Calorie Counter

You are currently viewing the message boards in:

Emotional Support Dog at the Gym

1234568

Replies

  • rheddmobilerheddmobile Posts: 4,412Member Member Posts: 4,412Member Member
    For everyone's reading pleasure, the ADA requirements for service animals... (FYI, support animal =/= service animal)

    https://www.ada.gov/service_animals_2010.htm

    qq1bamufigeb.jpg

    This case would seem to fall under the animal being out of control and the handler not taking action to control it. It seems to me that according to this document the business can legally ask the handler to control the dog or leave the place of business.
  • lynn_glenmontlynn_glenmont Posts: 6,865Member Member Posts: 6,865Member Member
    For everyone's reading pleasure, the ADA requirements for service animals... (FYI, support animal =/= service animal)

    https://www.ada.gov/service_animals_2010.htm

    qq1bamufigeb.jpg

    This case would seem to fall under the animal being out of control and the handler not taking action to control it. It seems to me that according to this document the business can legally ask the handler to control the dog or leave the place of business.

    Also, wasn't the animal in question identified as an emotional support animal, which wouldn't be covered as a service animal under the ADA anyway?
  • Theoldguy1Theoldguy1 Posts: 390Member Member Posts: 390Member Member
    For everyone's reading pleasure, the ADA requirements for service animals... (FYI, support animal =/= service animal)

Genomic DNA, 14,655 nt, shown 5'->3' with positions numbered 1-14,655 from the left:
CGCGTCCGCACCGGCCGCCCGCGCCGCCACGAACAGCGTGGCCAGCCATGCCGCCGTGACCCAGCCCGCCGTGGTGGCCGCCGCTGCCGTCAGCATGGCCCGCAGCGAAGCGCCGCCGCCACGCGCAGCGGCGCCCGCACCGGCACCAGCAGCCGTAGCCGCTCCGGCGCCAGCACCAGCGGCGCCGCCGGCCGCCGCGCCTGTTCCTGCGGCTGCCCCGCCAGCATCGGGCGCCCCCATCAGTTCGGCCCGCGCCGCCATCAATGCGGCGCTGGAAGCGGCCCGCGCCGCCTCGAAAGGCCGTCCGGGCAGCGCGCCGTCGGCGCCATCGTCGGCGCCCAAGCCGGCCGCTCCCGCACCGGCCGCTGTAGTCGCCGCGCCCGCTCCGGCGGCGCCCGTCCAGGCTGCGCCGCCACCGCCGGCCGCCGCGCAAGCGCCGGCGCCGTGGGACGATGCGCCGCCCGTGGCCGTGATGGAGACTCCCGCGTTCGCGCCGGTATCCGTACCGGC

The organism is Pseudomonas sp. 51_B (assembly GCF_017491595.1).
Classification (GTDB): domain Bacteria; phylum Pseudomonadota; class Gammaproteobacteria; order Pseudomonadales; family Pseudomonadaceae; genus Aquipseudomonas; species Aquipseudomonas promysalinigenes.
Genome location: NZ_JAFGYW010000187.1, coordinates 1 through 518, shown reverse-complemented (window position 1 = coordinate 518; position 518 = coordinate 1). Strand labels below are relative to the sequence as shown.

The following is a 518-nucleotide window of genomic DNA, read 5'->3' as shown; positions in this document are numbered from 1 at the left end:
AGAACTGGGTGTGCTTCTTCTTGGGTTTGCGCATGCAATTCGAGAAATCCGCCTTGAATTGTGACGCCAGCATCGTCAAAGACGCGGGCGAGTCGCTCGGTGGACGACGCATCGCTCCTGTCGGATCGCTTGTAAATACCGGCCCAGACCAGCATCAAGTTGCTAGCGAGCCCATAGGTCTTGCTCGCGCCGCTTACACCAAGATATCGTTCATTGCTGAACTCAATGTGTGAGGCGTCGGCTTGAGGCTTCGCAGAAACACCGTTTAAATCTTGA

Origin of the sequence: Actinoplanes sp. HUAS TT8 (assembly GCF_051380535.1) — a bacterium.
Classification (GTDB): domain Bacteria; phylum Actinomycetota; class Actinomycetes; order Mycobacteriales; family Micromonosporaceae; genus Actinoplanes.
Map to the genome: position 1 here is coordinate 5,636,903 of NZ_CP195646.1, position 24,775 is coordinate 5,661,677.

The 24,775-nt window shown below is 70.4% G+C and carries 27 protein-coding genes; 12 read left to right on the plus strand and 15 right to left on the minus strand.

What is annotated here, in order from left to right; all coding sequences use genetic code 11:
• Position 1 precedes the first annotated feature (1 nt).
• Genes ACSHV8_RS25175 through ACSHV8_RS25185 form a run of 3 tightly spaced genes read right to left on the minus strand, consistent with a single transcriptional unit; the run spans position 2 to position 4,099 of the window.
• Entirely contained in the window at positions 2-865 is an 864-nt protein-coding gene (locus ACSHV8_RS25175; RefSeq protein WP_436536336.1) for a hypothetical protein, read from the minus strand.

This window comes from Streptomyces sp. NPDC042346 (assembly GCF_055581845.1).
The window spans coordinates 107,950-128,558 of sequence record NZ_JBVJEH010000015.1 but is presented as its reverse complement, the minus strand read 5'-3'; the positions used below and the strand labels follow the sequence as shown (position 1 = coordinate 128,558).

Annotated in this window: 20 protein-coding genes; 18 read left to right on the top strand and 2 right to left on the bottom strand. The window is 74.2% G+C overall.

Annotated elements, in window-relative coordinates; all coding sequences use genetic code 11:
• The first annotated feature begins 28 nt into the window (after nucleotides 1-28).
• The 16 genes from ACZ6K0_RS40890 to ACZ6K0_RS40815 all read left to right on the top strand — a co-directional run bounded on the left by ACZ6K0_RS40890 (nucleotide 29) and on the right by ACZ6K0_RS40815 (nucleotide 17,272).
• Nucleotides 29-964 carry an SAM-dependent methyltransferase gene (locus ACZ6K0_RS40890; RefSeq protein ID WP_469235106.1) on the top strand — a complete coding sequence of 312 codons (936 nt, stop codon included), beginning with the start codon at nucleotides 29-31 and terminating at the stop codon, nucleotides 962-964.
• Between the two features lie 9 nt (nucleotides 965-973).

https://www.ada.gov/service_animals_2010.htm

    qq1bamufigeb.jpg

    This case would seem to fall under the animal being out of control and the handler not taking action to control it. It seems to me that according to this document the business can legally ask the handler to control the dog or leave the place of business.

    Also, wasn't the animal in question identified as an emotional support animal, which wouldn't be covered as a service animal under the ADA anyway?

    The staff member behind the counter said she was told it was an emotional support animal.
  • bmeadows380bmeadows380 Posts: 1,215Member Member Posts: 1,215Member Member
    Since this is about emotional support animals, I have a question: a friend of mine has recently had some major issues, and her therapist recommended she get an emotional support animal as she responds well to cats especially. However, her lease for her apartment says no pets. If its something that is "prescribed" by her psychiatrist, does she have any legal ground in being able to have the lease changed? And if she does, is there help she can get to help pay for the extra terms, such as an added pet deposit or pet rent per month?
  • ktekcktekc Posts: 856Member Member Posts: 856Member Member
    if it had been a service animal , maybe? but an emotional support animal is not covered under ADA. unless she has a really nice landlord i think shes out of luck
  • jamesnewberrysrjamesnewberrysr Posts: 12Member Member Posts: 12Member Member
    It seems this is just another case of "rules are fo r others" You can define this dog as anything you want. The gm should have a policy, so that members can choose to quit and demand a refund of dues if policy is violated.
  • aokoyeaokoye Posts: 2,771Member Member Posts: 2,771Member Member
    Since this is about emotional support animals, I have a question: a friend of mine has recently had some major issues, and her therapist recommended she get an emotional support animal as she responds well to cats especially. However, her lease for her apartment says no pets. If its something that is "prescribed" by her psychiatrist, does she have any legal ground in being able to have the lease changed? And if she does, is there help she can get to help pay for the extra terms, such as an added pet deposit or pet rent per month?

    This is a fair housing act issue, not an ADA issue in your friends case. There's more info on that here (question 35 specifically) and here. Ultimately she would likely be able to have an emotional support animal. She would need to contact HUD to see if charging her a pet fee would be legal. If it is she'd need to contact a local organization for help, if one exists.
  • HannahwalksfarHannahwalksfar Posts: 574Member Member Posts: 574Member Member